• Begin by draining your beans in a colander then smashing them up in a bowl add a few glugs of olive oil, salt, pepper. This little mix is delicious. If you add some minced rosemary, you can even turn this into a delicious dip.
  • Pit your avocado and cut it in half and then quarters lengthwise. Leave the skin on.
  • Lay the bread out on a clean work surface for assembling the sandwiches.
  • Spread your mashed bean mix onto one side of the bread.
  • Peel your avocados and slice 1 quarter for each sandwich. Spread slices over the bean spread.
  • Add a few slices of your pork to over the top of the avocado.
  • You can finish this sandwich with some lettuces, fresh sprouts, or just eat it as is.

2. Delicious Crab Salad

Canned crab is a protein option that will likely be around through much of this meat crisis. It does have to be kept in refrigeration, but it’s delicious and this chipotle mayo salad is great in the spring and summer.


  • 1 Can of Crab Meat
  • 1 Bunch of Asparagus
  • Chipotle Mayo
  • 1 Bunch of Green Onions
  • 1 Bunch of Cilantro


  • Drain your crab in a colander and set it in the sink.
  • Slice your asparagus into 1-inch pieces. Throw them into a bowl.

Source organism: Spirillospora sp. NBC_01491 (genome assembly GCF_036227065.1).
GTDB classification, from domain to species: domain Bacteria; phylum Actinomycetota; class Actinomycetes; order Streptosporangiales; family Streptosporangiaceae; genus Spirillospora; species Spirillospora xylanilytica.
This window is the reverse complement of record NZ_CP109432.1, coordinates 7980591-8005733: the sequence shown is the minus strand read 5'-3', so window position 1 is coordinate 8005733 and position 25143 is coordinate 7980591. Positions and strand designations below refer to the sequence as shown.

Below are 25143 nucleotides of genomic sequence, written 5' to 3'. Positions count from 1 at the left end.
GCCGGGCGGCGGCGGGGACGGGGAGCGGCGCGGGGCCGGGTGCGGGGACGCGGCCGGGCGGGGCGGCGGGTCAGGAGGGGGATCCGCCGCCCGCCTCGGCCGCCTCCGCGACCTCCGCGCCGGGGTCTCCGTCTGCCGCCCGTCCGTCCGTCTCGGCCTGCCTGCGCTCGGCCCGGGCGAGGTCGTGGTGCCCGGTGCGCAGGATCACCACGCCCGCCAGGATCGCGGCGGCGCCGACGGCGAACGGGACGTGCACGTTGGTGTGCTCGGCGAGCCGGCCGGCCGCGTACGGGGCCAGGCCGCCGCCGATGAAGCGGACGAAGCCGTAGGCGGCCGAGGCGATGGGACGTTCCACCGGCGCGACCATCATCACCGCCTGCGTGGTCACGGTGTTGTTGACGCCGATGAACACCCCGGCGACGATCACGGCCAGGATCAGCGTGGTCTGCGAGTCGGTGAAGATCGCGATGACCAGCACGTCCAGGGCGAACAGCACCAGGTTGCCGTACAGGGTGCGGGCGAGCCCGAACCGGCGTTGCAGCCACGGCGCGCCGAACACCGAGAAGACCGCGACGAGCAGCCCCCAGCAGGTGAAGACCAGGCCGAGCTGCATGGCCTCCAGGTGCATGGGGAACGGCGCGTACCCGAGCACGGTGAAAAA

• Thinly slice your onions and your cilantro and throw that into the bowl, as well.
  • Gently toss in the crab meat.
  • Squirt on enough Chipotle mayo to coat everything and toss gently not to break up the crab meat.
  • Chill in the fridge and serve.

3. Simple Greek Salad

Simple Greek Salad | No Cook Meals for Surviving the Pandemic and Food Supply Shortages

The combination of simple summer ingredients makes for an incredible quick salad that you could add other proteins, too, if you wanted. These could be canned meats.


  • 2 Large Tomatoes
  • 1 Cucumber
  • 1 Red Onion
  • ¼ Cup of Feta Cheese
  • A Few Sprigs of Fresh Mint
  • ½ Cup of Kalamata Olives
  • Balsamic Dressing


  • I like to cut the tomatoes in large chunks and have them kind of be the main course in this salad. Peel and slice your cucumber in half. Remove the seeds and either dice or slice in half-moons.
  • Peel and slice your red onion in half. Julienne your, or thinly slice, your half onion.
  • Add all these ingredients to a bowl. Finely slice your mint.
  • Add your olives, crumbled feta, and mint to the bowl and add enough dressing to coat everything.
  • Stir it up and allow this to chill for at least an hour for the flavors to really blend.

4. Mediterranean Tuna Lettuce Wraps

Mediterranean Tuna Lettuce Wraps | No Cook Meals for Surviving the Pandemic and Food Supply Shortages